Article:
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The History of the Decline and Fall of the Roman Empire

Discussion in 'Civ4 - Stories & Tales' started by Zeiter, Jun 26, 2009.

  1. Zeiter

    Zeiter Prince

    Nov 20, 2008
    I am always thrilled when my Civ4 games are able to demonstrate real world dynamics. In this vein, I bring you:

    The History of the Decline and Fall of the Roman Empire

    This account comes from an AI autoplay of a personally-modified version of WolfRevolution. I was playtesting my modifications, and for this game I just happened to get the civs that I did. I did not plan this at all, believe it or not. I let the AI autoplay my civ for about 30-turn intervals. Whenever diplomatic choices would come up that I had to decide on, I always just kept the status quo. Whenever revolution choices popped up, I just did what the advisers recommended, or if the advisers were neutral, I flipped a coin. Once I noticed the AI Rome really going crazy with conquest and overstretching itself, I started taking screenshots, because I knew that I was about to see a grand spectacle. Empires: the bigger they are, the harder they fall, and this was just as true in this case, as you will see.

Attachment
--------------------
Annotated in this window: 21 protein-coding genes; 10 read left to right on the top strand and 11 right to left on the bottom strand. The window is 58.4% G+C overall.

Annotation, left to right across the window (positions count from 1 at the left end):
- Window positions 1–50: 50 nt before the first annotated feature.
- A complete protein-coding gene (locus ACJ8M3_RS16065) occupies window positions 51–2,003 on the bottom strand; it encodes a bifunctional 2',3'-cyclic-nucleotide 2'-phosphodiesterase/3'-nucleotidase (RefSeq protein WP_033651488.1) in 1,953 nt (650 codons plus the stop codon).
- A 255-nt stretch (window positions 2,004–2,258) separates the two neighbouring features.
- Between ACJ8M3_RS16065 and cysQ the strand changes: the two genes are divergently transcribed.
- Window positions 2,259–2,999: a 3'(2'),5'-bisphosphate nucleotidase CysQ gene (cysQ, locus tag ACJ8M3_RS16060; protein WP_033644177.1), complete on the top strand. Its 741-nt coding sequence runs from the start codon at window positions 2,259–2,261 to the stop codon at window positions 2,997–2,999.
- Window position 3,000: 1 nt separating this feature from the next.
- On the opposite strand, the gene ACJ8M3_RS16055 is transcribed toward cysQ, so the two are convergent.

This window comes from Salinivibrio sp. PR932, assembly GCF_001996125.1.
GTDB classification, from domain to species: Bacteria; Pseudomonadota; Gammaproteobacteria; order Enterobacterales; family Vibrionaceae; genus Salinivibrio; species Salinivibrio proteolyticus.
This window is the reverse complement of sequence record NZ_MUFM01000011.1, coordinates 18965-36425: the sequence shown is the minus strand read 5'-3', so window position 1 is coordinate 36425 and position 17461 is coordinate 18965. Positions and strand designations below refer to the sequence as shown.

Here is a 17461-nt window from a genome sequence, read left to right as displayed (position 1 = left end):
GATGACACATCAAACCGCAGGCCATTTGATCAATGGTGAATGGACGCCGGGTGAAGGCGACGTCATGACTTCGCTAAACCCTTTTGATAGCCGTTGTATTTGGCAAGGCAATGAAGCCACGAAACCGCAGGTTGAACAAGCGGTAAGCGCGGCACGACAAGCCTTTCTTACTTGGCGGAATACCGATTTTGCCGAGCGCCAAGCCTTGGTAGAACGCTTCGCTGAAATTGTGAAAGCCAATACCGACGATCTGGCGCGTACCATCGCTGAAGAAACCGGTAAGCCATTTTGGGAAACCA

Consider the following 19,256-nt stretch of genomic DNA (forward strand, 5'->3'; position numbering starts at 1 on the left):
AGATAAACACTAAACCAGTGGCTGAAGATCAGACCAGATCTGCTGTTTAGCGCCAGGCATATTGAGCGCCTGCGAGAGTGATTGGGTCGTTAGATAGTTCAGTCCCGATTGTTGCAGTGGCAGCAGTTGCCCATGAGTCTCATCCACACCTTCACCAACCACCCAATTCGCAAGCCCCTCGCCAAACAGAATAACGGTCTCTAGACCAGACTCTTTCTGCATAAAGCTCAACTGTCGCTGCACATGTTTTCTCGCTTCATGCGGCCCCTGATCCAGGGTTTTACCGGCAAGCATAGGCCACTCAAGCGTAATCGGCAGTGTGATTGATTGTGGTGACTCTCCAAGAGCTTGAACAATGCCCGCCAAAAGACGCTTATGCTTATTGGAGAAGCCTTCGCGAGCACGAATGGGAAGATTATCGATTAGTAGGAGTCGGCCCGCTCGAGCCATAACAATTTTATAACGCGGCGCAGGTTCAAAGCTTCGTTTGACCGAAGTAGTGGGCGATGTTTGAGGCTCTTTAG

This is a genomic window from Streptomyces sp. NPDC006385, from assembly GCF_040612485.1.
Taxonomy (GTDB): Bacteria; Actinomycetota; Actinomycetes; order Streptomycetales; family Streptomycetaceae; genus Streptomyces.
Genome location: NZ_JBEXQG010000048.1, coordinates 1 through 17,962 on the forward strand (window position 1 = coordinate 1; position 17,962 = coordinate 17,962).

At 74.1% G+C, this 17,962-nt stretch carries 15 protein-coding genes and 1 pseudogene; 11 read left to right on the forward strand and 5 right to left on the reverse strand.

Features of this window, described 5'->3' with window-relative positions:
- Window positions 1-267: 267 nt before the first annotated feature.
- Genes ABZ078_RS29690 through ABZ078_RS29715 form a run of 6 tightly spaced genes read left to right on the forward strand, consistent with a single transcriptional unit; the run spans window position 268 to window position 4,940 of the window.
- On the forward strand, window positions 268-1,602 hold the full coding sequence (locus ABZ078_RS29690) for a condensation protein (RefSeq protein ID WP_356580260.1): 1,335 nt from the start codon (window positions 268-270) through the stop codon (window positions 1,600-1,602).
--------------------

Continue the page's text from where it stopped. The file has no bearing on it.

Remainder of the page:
This cautionary tale begins in 910 A.D. Even with a slightly-nerfed UU, the Romans have pretty much cleaned the board of rivals. (It turns out that there can be too much of a good thing.) The only serious threat remaining on the continent is a group of Germanic barbarians under a certain "Ragnar Lodbrok." In fact, the greater threat to Rome now comes from its own citizens and its own internal problems: horrible over-expansion, crippling budget deficits, and a standstill with research. To make things worse, Rome lacks the currency technology needed to build wealth. For a while, Rome had kept itself afloat on the typical conquest-slavery economy of empires in antiquity. As it has been said, empires need continual conquests like fire needs oxygen...but the bigger the fire grows, the more oxygen it needs...